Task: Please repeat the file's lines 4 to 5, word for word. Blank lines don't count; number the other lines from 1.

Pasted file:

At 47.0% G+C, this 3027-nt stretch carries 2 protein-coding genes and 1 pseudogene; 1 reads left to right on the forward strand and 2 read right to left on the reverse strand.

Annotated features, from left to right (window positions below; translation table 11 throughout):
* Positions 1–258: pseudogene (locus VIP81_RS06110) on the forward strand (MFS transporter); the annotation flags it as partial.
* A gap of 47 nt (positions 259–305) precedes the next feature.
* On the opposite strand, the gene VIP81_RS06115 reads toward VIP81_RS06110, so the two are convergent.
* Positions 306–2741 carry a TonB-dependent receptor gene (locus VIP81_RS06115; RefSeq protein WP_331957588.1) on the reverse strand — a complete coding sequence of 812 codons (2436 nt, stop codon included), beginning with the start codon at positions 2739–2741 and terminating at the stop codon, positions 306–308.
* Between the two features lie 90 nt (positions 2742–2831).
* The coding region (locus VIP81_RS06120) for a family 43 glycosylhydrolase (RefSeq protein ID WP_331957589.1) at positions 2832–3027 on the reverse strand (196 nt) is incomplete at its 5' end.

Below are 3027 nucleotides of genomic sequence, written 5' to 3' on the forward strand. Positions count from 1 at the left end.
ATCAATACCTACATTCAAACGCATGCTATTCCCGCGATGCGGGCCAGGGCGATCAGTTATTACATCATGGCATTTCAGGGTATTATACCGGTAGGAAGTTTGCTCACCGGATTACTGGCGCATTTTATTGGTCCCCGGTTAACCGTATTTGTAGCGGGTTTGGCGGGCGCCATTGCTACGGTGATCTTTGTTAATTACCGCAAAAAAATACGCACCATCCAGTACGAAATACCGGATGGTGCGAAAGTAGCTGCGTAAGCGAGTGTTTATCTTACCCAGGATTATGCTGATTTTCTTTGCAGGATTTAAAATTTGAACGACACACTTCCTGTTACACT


* A gap of 47 nt (positions 259–305) precedes the next feature.
* On the opposite strand, the gene VIP81_RS06115 reads toward VIP81_RS06110, so the two are convergent.